Melodrama – Voices and asides

Within this sequence, students understand through practical exploration how to manipulate their voice and movement to create stock characters and perform asides.

Students then apply this knowledge to devise and perform a short monologue based on the character Syndrome from The Incredibles.


  • 4.1.3 devises and enacts drama using scripted and unscripted material.
  • 4.2.1 uses performance skills to communicate dramatic meaning.
  • 4.3.3 describes the contribution of individuals and groups in drama using relevant drama terminology.
  • 5.1.3 devises, interprets and enacts drama using scripted and unscripted material or text.
  • 5.2.1 applies acting and performance techniques expressively and collaboratively to communicate dramatic meaning.
  • 5.3.3 analyses and evaluates the contribution of individuals and groups to processes and performances in drama using relevant drama concepts and terminology.


2 weeks.


Melodrama developed as a theatrical form in the 19th century in France and quickly became the dominant theatre form in Western culture for the next century. Its primary purpose was to entertain, and enabled a form escapism for the middle and lower class people who were experiencing long working hours and poor conditions. They used simple plot-lines, exaggerated characters, music and spectacular effects to heighten emotional impact on the audience. As time has progressed, contemporary melodramas have emerged through superhero films such as: Batman, Superman and Catwoman. While the acting style is subtler and the narratives are seemingly more complicated, the stock character continue to be exaggerated and, at times, cliched.

Information and communications technology.

Embedded elements of drama

  • role and character
  • audience engagement
  • tension
  • sound
  • language.


All activities require students to demonstrate their learning and are all assessment for learning activities.

Teaching and learning activities

The following learning experiences are structured to provide students with a practical skills and knowledge in manipulating their voice as performers.

Prior to this task it is beneficial to participate in a range of vocal warm ups, that focus on: preparing the students' voice for performance, projection and articulation. To guide student learning in this task, please review slide two of the melodrama voice PowerPoint (PPTX 2.84 MB).

Students will:

  • experiment with the delivery of common lines of dialogue in melodrama by using the phonetic spelling presented as outlined on slides 3-5 of the melodrama voice PowerPoint (PPTX 2.84 MB)
  • consider how the change of emphasis changes the way the line is perceived by the audience.

Scatter Famous Last Words, death bed statements on the floor throughout the classroom.

Students will:

  • move through the classroom in neutral, finding focus
  • on a given cue from their teacher pick up the quote closest to them and present the line as melodramatically as possible to the nearest person to them, particularly focusing on how they are manipulating their voice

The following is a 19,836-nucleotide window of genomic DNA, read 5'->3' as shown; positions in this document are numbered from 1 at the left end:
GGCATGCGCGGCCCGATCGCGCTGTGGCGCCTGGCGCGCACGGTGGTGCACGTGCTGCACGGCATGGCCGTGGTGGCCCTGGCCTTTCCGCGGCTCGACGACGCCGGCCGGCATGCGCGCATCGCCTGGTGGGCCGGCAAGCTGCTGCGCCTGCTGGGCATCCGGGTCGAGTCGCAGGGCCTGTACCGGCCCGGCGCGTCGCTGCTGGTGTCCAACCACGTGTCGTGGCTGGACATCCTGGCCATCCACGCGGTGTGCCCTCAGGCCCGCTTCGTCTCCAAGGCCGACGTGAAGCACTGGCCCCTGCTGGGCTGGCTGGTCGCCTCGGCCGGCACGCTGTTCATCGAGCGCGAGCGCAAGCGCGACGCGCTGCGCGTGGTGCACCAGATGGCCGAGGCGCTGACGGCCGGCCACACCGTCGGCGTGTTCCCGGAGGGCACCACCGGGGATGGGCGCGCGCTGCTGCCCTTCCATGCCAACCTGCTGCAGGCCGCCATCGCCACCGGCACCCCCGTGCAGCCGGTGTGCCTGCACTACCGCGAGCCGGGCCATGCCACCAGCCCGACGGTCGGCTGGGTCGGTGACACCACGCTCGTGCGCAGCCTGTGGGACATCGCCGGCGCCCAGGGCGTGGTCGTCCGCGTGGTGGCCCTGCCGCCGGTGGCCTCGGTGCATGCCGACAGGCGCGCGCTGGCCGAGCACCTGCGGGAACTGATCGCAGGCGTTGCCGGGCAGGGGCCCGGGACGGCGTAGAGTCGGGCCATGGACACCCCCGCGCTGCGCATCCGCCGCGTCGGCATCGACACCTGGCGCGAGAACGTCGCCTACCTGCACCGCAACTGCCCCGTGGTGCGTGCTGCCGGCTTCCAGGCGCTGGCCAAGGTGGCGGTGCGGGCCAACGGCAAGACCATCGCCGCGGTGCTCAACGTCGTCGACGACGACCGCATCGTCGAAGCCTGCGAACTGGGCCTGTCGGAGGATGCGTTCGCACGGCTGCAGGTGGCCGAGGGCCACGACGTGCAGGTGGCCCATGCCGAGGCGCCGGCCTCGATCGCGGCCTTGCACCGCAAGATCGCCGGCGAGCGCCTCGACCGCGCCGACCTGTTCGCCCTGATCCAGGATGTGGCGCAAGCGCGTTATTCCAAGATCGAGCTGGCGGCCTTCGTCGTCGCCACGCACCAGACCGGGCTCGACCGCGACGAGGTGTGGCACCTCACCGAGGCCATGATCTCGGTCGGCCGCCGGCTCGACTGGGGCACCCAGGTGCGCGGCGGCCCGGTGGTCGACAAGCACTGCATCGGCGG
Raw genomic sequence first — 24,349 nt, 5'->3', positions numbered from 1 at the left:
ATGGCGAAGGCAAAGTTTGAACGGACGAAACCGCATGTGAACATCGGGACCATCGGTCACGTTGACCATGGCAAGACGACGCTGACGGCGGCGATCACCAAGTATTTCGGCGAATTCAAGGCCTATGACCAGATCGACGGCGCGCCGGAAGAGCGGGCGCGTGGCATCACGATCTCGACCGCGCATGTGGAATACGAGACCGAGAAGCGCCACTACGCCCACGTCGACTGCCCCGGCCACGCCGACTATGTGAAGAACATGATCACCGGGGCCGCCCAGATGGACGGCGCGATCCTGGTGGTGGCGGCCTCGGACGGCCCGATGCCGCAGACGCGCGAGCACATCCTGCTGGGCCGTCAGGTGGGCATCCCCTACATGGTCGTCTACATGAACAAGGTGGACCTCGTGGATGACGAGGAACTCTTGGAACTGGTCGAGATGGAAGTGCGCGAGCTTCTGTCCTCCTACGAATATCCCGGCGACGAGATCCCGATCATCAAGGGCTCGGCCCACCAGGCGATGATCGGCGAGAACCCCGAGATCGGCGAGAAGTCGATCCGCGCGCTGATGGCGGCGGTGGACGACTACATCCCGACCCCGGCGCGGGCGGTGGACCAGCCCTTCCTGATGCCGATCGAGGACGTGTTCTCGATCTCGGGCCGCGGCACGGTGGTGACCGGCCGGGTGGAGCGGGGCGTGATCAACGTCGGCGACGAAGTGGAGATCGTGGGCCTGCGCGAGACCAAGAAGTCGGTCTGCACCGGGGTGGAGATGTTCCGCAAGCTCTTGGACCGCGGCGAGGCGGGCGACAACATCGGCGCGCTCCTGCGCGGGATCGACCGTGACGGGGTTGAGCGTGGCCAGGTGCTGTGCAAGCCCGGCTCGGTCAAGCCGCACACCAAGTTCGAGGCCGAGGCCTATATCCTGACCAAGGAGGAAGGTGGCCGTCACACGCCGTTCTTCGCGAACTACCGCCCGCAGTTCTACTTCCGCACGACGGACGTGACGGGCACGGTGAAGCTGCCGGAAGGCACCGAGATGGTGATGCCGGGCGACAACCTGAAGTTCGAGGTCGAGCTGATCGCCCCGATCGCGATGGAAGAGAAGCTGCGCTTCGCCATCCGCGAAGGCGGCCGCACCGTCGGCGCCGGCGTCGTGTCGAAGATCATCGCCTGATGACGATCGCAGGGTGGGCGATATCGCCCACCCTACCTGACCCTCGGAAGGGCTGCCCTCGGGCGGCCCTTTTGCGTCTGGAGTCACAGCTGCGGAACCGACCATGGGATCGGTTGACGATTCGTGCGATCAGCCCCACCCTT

• repeat this process multiple times until students have performed a range of lines of dialogue
  • discuss how they manipulated their voice, common answers might include: tempo, emphasis, tone, pitch, accent, duration.

Explain to students that, like movement in melodrama, the performer's voice is also heightened and exaggerated.

Provide students with a copy of you caught monologuing handout (PDF 3.14 MB)

Students will:

  • rehearse and perform the monologue adding an aside at an appropriate time in the performance
  • present the short monologue to the class for feedback

Students respond to the following reflection question in paragraph form in their logbooks

'When delivering an aside how did you use body language and voice to create a feeling of secrecy? How did this change the character's relationship with the audience?'

Encourage students to use examples from their own performances or performances they have seen to support their response.



Students could:

  • add gestures and movement to the lines of dialogues in tasks one and two.
  • write and record a short radio play that requires them to manipulate and use their voice.
  • record a video their monologue and analyse their performance using the elements of drama as a toolbox for analysis.

Life skills


  • LS 1.3 participates in drama experiences in which role-taking is used to enhance their understanding of ideas and feelings.
  • LS 3.3 recognises that drama and theatre performances can communicate meaning and ideas.

Students could:

  • use voice changing applications to experiment with voice manipulation and determine the type of stock character that might have this voice.
  • exaggerate single words to communicate a given emotion and then discuss how emotions are communicated.
  • compare and contrast how the voice changes when telling a secret to every day and conversation.


Feedback is formative during the lessons.

This sequence and accompanying worksheets are available as word documents below.


Please note:

Syllabus outcomes and content descriptors from Drama 7–10 Syllabus (2003) © NSW Education Standards Authority (NESA) for and on behalf of the Crown in right of the State of New South Wales, 2017.

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